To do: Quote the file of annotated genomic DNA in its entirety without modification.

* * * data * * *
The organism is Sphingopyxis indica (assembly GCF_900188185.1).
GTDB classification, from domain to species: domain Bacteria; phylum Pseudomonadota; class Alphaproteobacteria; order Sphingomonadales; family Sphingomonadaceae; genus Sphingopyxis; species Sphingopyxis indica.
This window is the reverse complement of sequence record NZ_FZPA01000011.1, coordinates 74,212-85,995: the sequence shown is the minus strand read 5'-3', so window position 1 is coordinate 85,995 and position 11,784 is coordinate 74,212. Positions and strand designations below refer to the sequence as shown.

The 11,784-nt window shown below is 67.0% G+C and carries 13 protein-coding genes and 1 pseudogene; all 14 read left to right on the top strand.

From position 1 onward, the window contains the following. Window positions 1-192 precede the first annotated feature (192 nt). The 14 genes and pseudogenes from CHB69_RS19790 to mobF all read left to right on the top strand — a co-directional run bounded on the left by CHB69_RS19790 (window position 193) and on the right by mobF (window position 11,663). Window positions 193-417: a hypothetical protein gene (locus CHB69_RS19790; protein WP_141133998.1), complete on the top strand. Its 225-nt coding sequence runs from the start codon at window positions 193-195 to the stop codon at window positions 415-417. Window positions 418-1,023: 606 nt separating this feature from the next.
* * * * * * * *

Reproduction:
The organism is Sphingopyxis indica (assembly GCF_900188185.1).
GTDB classification, from domain to species: domain Bacteria; phylum Pseudomonadota; class Alphaproteobacteria; order Sphingomonadales; family Sphingomonadaceae; genus Sphingopyxis; species Sphingopyxis indica.
This window is the reverse complement of sequence record NZ_FZPA01000011.1, coordinates 74,212-85,995: the sequence shown is the minus strand read 5'-3', so window position 1 is coordinate 85,995 and position 11,784 is coordinate 74,212. Positions and strand designations below refer to the sequence as shown.

The 11,784-nt window shown below is 67.0% G+C and carries 13 protein-coding genes and 1 pseudogene; all 14 read left to right on the top strand.

From position 1 onward, the window contains the following. Window positions 1-192 precede the first annotated feature (192 nt). The 14 genes and pseudogenes from CHB69_RS19790 to mobF all read left to right on the top strand — a co-directional run bounded on the left by CHB69_RS19790 (window position 193) and on the right by mobF (window position 11,663). Window positions 193-417: a hypothetical protein gene (locus CHB69_RS19790; protein WP_141133998.1), complete on the top strand. Its 225-nt coding sequence runs from the start codon at window positions 193-195 to the stop codon at window positions 415-417. Window positions 418-1,023: 606 nt separating this feature from the next.